“People price snow services so cheap that they’re giving it away; they see it as a burden. We hold ourselves to a higher standard. I tell our clients up front that we won’t ever have the lowest price, but our work will be done right with immaculate attention to detail. We’re not just providing a service, we’re keeping people safe, and we feel like we’re making a difference,” Larsen says.  
Looking beyond the work

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Rudy Larsen loves snow & ice management, and he wants his employees to love it just as much as he does. By creating a culture of appreciation and empowerment, Lawn Butler experiences minimal turnover and has built a robust referral network.

“I’ve had people leave the company because they don’t want to do snow removal,” Larsen says. “If I’m doing it, everyone is doing it. We take a great attitude into it and create a positive atmosphere where people look forward to it.”

Employee incentives
Larsen has chosen not to use subcontractors, so developing a reliable workforce is imperative. Keeping his team of nearly 130 employees fed, warm, dry and happy can mean a lot during the winter. It’s not cheap, but he says the expense is worth it:
  • After every storm, the team regroups to assess the event, review safety - and eat a lot of pizza. Larsen says, “The pizza guys love us in the winter!”
  • Each employee who works outside in the elements receives high-quality waterproof gear. “Dry employees will work harder,” he explains. “It is a huge expense, but we know they’ll be out in the elements and we’re grateful for the work they do.”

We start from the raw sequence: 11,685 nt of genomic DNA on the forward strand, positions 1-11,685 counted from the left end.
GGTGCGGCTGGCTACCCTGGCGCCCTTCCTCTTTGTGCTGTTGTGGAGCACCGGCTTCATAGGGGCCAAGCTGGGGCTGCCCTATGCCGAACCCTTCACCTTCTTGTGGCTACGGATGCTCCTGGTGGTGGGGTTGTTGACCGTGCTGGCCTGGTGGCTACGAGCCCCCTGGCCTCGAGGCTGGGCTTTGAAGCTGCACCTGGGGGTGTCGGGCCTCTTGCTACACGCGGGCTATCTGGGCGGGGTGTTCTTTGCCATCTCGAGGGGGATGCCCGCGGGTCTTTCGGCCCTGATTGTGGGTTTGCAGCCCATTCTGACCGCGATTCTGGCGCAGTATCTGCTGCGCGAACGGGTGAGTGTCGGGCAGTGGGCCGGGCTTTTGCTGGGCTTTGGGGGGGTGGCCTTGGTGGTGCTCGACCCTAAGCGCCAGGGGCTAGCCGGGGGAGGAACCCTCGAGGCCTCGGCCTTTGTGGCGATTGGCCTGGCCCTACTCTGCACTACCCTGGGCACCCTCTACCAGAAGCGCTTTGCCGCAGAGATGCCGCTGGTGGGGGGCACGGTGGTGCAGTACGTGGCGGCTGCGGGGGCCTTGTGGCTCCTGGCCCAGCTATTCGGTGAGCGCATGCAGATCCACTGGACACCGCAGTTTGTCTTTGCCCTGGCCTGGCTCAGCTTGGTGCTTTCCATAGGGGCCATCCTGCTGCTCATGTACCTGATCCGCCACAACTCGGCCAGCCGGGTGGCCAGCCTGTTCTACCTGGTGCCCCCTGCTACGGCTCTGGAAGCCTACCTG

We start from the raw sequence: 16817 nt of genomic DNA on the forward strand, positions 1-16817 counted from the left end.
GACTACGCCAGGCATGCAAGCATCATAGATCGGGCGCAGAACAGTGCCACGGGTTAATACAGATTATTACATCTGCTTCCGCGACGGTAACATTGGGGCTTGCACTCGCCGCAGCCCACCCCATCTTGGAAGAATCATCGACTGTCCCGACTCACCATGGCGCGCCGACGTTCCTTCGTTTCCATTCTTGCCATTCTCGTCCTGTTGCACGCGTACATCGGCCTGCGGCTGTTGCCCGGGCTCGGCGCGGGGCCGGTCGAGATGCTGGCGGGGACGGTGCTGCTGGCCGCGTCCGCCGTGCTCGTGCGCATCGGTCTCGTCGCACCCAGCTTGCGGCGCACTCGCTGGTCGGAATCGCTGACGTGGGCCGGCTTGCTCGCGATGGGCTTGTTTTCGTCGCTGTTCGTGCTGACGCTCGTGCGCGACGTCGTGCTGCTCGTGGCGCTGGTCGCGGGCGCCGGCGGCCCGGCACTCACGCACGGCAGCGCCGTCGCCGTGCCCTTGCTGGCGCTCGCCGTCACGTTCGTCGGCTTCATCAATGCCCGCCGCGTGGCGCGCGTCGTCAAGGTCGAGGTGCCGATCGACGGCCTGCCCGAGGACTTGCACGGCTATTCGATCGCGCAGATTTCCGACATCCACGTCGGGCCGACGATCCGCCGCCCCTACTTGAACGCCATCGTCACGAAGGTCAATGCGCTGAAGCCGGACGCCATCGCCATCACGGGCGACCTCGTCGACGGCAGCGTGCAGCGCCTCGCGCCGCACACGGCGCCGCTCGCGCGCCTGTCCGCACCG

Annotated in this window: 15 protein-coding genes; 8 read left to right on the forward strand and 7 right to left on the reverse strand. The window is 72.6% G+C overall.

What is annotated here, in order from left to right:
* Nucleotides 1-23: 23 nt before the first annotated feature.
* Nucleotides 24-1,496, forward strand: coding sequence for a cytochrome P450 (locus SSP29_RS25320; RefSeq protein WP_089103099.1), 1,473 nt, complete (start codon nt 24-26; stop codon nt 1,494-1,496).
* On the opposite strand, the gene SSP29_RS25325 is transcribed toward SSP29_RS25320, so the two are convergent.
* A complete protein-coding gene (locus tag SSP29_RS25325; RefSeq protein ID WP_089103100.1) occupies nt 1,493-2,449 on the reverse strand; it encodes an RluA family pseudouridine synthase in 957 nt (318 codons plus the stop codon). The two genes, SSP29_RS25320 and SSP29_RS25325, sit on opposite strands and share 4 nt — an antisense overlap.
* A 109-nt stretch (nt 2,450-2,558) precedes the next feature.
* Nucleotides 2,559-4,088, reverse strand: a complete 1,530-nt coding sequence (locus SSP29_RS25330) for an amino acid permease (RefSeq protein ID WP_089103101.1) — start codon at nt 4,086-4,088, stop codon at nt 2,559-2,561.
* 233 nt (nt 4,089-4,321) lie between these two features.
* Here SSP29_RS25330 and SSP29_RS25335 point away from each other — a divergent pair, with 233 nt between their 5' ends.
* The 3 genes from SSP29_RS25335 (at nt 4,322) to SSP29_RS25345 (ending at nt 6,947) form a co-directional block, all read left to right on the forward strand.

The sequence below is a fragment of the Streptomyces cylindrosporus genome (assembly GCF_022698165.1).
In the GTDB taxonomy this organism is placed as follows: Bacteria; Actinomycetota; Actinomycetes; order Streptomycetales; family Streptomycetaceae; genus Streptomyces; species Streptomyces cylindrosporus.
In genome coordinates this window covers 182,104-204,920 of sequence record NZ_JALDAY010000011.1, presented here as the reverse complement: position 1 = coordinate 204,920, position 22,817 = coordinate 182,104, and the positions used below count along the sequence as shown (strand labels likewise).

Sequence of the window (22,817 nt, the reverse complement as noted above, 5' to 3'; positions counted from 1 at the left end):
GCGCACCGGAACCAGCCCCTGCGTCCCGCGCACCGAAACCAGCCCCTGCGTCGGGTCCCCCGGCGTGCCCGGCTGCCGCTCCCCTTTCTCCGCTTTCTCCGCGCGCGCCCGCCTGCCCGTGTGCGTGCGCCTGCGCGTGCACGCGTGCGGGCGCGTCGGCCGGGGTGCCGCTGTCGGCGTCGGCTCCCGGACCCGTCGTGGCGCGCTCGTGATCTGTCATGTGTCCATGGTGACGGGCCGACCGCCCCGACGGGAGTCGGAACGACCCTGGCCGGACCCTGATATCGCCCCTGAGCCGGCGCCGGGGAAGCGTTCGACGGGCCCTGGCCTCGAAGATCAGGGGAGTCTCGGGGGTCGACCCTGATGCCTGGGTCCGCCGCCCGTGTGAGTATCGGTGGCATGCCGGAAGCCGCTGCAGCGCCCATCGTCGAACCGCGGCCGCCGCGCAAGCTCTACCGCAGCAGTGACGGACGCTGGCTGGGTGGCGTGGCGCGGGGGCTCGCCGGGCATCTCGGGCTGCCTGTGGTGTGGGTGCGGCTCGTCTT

• Larsen invests in top-of-the-line equipment that helps the teams operate efficiently, safely and comfortably. “We have good equipment to get the job done so that the work is more pleasant for them. If it’s done right and employees are productive, we can generate a lot of revenue to help offset the cost of using new equipment,” he says.
  • He appeals to the competitive nature of the employees and rewards good work.
    “We give bonuses and will have internal competitions and recognize people for their efforts during the storms,” Larsen notes.
  • The team spends a lot of time together outside the office, whether it’s having a holiday party, company retreat or even renting out a theater for movie night. “It’s not all about the work. We’re like a family,” he says.
“The key thing is taking care of our employees,” Larsen says. “It’s doing those extra things that show you appreciate them.”